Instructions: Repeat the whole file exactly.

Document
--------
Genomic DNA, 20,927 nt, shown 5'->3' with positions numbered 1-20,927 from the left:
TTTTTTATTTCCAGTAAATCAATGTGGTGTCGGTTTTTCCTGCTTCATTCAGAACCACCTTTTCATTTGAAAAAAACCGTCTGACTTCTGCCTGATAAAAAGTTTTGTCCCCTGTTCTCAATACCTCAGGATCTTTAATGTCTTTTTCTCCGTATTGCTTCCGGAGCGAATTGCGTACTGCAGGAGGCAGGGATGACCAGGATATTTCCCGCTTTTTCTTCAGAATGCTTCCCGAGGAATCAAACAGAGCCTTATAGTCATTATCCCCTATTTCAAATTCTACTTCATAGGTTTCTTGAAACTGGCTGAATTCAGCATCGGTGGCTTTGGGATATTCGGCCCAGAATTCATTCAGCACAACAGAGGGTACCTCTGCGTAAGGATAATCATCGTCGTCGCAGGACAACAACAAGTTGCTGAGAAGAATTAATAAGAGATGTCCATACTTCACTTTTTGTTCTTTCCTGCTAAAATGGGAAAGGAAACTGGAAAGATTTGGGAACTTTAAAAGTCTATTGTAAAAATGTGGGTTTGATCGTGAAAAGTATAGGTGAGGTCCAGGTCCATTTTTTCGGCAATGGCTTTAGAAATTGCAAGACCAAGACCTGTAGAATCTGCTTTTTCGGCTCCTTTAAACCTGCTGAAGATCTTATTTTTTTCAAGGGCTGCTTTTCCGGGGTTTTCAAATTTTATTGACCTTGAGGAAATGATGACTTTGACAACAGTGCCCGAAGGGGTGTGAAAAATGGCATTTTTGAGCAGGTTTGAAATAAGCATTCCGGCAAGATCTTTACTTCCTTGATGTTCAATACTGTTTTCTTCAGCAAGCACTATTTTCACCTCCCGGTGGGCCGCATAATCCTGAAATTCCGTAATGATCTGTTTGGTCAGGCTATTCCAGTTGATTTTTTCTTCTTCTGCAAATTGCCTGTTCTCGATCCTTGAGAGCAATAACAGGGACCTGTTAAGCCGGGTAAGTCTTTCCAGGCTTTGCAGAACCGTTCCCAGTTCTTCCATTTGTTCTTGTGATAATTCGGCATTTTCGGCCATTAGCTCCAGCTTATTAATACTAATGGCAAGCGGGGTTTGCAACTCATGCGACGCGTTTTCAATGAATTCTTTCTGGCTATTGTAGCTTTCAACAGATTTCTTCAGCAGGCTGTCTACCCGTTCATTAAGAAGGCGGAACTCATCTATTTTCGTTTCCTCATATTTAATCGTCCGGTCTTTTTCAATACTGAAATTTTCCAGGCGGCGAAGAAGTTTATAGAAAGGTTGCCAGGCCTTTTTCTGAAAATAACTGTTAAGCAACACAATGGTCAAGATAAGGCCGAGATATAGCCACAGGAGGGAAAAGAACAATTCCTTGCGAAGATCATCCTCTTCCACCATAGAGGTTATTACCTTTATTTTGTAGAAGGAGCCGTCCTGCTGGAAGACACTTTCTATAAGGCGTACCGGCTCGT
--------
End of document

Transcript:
Genomic DNA, 20,927 nt, shown 5'->3' with positions numbered 1-20,927 from the left:
TTTTTTATTTCCAGTAAATCAATGTGGTGTCGGTTTTTCCTGCTTCATTCAGAACCACCTTTTCATTTGAAAAAAACCGTCTGACTTCTGCCTGATAAAAAGTTTTGTCCCCTGTTCTCAATACCTCAGGATCTTTAATGTCTTTTTCTCCGTATTGCTTCCGGAGCGAATTGCGTACTGCAGGAGGCAGGGATGACCAGGATATTTCCCGCTTTTTCTTCAGAATGCTTCCCGAGGAATCAAACAGAGCCTTATAGTCATTATCCCCTATTTCAAATTCTACTTCATAGGTTTCTTGAAACTGGCTGAATTCAGCATCGGTGGCTTTGGGATATTCGGCCCAGAATTCATTCAGCACAACAGAGGGTACCTCTGCGTAAGGATAATCATCGTCGTCGCAGGACAACAACAAGTTGCTGAGAAGAATTAATAAGAGATGTCCATACTTCACTTTTTGTTCTTTCCTGCTAAAATGGGAAAGGAAACTGGAAAGATTTGGGAACTTTAAAAGTCTATTGTAAAAATGTGGGTTTGATCGTGAAAAGTATAGGTGAGGTCCAGGTCCATTTTTTCGGCAATGGCTTTAGAAATTGCAAGACCAAGACCTGTAGAATCTGCTTTTTCGGCTCCTTTAAACCTGCTGAAGATCTTATTTTTTTCAAGGGCTGCTTTTCCGGGGTTTTCAAATTTTATTGACCTTGAGGAAATGATGACTTTGACAACAGTGCCCGAAGGGGTGTGAAAAATGGCATTTTTGAGCAGGTTTGAAATAAGCATTCCGGCAAGATCTTTACTTCCTTGATGTTCAATACTGTTTTCTTCAGCAAGCACTATTTTCACCTCCCGGTGGGCCGCATAATCCTGAAATTCCGTAATGATCTGTTTGGTCAGGCTATTCCAGTTGATTTTTTCTTCTTCTGCAAATTGCCTGTTCTCGATCCTTGAGAGCAATAACAGGGACCTGTTAAGCCGGGTAAGTCTTTCCAGGCTTTGCAGAACCGTTCCCAGTTCTTCCATTTGTTCTTGTGATAATTCGGCATTTTCGGCCATTAGCTCCAGCTTATTAATACTAATGGCAAGCGGGGTTTGCAACTCATGCGACGCGTTTTCAATGAATTCTTTCTGGCTATTGTAGCTTTCAACAGATTTCTTCAGCAGGCTGTCTACCCGTTCATTAAGAAGGCGGAACTCATCTATTTTCGTTTCCTCATATTTAATCGTCCGGTCTTTTTCAATACTGAAATTTTCCAGGCGGCGAAGAAGTTTATAGAAAGGTTGCCAGGCCTTTTTCTGAAAATAACTGTTAAGCAACACAATGGTCAAGATAAGGCCGAGATATAGCCACAGGAGGGAAAAGAACAATTCCTTGCGAAGATCATCCTCTTCCACCATAGAGGTTATTACCTTTATTTTGTAGAAGGAGCCGTCCTGCTGGAAGACACTTTCTATAAGGCGTACCGGCTCGT